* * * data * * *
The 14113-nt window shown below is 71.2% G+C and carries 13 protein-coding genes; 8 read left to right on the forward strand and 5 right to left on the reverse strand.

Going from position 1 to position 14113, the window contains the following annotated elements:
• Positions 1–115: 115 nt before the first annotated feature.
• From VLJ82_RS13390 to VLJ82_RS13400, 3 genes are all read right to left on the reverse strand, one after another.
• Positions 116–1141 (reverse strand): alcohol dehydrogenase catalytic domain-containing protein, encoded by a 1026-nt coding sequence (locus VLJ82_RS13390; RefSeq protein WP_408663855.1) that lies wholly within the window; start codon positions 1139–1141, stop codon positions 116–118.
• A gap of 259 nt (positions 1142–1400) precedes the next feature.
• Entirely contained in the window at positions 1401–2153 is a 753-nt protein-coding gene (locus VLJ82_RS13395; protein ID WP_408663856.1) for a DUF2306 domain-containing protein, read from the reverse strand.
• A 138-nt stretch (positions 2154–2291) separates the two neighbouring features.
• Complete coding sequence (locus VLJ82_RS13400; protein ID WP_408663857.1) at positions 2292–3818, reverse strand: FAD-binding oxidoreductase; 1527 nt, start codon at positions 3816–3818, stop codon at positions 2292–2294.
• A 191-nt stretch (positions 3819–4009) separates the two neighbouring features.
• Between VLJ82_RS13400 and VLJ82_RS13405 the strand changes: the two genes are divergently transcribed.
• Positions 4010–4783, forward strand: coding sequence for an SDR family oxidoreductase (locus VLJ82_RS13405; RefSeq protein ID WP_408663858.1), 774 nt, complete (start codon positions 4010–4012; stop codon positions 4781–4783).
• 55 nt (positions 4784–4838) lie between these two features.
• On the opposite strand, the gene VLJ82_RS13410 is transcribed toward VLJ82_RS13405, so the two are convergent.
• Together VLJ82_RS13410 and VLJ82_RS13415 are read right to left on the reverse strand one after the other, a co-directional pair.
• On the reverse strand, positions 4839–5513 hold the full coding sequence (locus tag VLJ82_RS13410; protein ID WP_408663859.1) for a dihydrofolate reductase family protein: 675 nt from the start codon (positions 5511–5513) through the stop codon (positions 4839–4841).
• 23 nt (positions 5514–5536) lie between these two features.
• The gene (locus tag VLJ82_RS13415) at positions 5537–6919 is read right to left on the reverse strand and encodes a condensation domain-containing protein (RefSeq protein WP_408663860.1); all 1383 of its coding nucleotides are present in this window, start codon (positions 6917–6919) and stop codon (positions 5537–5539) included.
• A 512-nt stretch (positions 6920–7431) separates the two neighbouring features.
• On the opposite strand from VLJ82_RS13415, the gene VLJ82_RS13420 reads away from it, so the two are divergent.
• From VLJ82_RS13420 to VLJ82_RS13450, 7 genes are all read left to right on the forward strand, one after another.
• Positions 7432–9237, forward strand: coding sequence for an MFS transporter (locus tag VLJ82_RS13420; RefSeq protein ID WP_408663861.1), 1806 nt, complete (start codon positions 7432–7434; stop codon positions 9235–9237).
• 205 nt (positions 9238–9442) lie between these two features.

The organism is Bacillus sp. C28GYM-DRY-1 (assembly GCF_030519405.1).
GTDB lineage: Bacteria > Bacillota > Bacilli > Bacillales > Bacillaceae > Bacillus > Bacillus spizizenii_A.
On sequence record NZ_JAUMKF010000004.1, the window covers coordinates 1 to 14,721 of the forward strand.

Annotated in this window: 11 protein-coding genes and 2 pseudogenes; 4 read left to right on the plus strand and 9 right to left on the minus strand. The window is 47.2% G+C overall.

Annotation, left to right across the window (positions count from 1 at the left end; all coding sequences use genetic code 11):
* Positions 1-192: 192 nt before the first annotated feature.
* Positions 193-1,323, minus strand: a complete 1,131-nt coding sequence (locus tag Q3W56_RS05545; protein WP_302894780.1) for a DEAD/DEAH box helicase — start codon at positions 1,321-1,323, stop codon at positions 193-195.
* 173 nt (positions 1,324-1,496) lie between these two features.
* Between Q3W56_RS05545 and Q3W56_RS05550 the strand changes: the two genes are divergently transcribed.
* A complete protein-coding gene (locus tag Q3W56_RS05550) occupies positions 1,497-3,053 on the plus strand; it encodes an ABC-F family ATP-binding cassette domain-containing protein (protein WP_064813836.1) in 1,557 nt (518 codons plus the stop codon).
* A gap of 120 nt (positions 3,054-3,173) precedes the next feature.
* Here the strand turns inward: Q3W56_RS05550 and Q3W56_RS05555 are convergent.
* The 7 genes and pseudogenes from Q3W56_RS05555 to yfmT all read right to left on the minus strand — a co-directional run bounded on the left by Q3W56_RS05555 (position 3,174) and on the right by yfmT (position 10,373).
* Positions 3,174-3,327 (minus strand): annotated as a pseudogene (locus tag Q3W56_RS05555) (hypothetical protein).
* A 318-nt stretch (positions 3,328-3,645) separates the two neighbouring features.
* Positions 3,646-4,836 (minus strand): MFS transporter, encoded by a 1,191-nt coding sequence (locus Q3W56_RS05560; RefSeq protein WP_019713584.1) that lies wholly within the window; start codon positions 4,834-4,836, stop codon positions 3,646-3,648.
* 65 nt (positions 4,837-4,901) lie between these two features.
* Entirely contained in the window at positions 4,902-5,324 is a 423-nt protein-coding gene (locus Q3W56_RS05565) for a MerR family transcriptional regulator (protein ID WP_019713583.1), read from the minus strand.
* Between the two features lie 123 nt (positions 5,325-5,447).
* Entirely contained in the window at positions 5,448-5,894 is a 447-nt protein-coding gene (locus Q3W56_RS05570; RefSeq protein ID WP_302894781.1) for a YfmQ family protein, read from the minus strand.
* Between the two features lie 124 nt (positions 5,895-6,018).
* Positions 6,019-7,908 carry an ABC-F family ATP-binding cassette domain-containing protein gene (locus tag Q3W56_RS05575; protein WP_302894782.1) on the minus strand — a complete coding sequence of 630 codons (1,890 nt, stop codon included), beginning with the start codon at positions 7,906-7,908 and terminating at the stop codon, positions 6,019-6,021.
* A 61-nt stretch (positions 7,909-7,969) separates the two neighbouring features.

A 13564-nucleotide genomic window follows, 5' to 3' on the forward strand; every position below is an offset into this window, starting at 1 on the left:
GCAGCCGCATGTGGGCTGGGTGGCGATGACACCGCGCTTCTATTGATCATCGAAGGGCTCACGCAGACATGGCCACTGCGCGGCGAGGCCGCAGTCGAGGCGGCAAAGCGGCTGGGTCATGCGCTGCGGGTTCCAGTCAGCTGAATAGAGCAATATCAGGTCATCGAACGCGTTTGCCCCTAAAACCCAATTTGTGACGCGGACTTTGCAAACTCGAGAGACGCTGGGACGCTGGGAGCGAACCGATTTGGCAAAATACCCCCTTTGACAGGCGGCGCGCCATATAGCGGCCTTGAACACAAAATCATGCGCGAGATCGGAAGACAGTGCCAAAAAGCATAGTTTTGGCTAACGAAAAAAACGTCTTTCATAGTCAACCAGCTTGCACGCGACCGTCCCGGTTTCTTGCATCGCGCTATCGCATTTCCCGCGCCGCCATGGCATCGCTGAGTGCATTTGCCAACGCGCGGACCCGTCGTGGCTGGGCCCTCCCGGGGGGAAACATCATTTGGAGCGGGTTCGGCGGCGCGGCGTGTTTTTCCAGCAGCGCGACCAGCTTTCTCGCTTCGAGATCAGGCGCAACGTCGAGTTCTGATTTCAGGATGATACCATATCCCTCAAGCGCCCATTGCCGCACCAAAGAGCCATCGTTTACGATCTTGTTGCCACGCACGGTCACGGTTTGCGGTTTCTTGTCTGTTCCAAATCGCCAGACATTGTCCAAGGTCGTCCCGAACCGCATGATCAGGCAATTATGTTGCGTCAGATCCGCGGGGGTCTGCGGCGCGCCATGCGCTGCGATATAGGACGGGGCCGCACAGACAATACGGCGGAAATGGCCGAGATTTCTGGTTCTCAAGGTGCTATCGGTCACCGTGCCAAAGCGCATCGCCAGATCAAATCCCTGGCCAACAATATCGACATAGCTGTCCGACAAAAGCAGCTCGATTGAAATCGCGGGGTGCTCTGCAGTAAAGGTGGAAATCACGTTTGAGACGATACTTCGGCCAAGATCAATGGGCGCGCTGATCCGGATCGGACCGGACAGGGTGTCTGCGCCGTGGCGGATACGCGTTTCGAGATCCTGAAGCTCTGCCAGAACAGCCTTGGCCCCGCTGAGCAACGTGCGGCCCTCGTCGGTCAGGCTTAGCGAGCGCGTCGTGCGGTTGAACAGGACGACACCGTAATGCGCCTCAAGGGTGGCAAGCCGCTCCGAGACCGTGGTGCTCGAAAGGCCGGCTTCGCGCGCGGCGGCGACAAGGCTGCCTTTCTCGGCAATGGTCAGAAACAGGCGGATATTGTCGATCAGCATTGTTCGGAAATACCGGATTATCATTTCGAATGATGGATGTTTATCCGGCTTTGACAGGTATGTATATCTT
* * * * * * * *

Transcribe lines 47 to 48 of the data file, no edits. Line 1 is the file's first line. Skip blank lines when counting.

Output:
A 13564-nucleotide genomic window follows, 5' to 3' on the forward strand; every position below is an offset into this window, starting at 1 on the left:
GCAGCCGCATGTGGGCTGGGTGGCGATGACACCGCGCTTCTATTGATCATCGAAGGGCTCACGCAGACATGGCCACTGCGCGGCGAGGCCGCAGTCGAGGCGGCAAAGCGGCTGGGTCATGCGCTGCGGGTTCCAGTCAGCTGAATAGAGCAATATCAGGTCATCGAACGCGTTTGCCCCTAAAACCCAATTTGTGACGCGGACTTTGCAAACTCGAGAGACGCTGGGACGCTGGGAGCGAACCGATTTGGCAAAATACCCCCTTTGACAGGCGGCGCGCCATATAGCGGCCTTGAACACAAAATCATGCGCGAGATCGGAAGACAGTGCCAAAAAGCATAGTTTTGGCTAACGAAAAAAACGTCTTTCATAGTCAACCAGCTTGCACGCGACCGTCCCGGTTTCTTGCATCGCGCTATCGCATTTCCCGCGCCGCCATGGCATCGCTGAGTGCATTTGCCAACGCGCGGACCCGTCGTGGCTGGGCCCTCCCGGGGGGAAACATCATTTGGAGCGGGTTCGGCGGCGCGGCGTGTTTTTCCAGCAGCGCGACCAGCTTTCTCGCTTCGAGATCAGGCGCAACGTCGAGTTCTGATTTCAGGATGATACCATATCCCTCAAGCGCCCATTGCCGCACCAAAGAGCCATCGTTTACGATCTTGTTGCCACGCACGGTCACGGTTTGCGGTTTCTTGTCTGTTCCAAATCGCCAGACATTGTCCAAGGTCGTCCCGAACCGCATGATCAGGCAATTATGTTGCGTCAGATCCGCGGGGGTCTGCGGCGCGCCATGCGCTGCGATATAGGACGGGGCCGCACAGACAATACGGCGGAAATGGCCGAGATTTCTGGTTCTCAAGGTGCTATCGGTCACCGTGCCAAAGCGCATCGCCAGATCAAATCCCTGGCCAACAATATCGACATAGCTGTCCGACAAAAGCAGCTCGATTGAAATCGCGGGGTGCTCTGCAGTAAAGGTGGAAATCACGTTTGAGACGATACTTCGGCCAAGATCAATGGGCGCGCTGATCCGGATCGGACCGGACAGGGTGTCTGCGCCGTGGCGGATACGCGTTTCGAGATCCTGAAGCTCTGCCAGAACAGCCTTGGCCCCGCTGAGCAACGTGCGGCCCTCGTCGGTCAGGCTTAGCGAGCGCGTCGTGCGGTTGAACAGGACGACACCGTAATGCGCCTCAAGGGTGGCAAGCCGCTCCGAGACCGTGGTGCTCGAAAGGCCGGCTTCGCGCGCGGCGGCGACAAGGCTGCCTTTCTCGGCAATGGTCAGAAACAGGCGGATATTGTCGATCAGCATTGTTCGGAAATACCGGATTATCATTTCGAATGATGGATGTTTATCCGGCTTTGACAGGTATGTATATCTT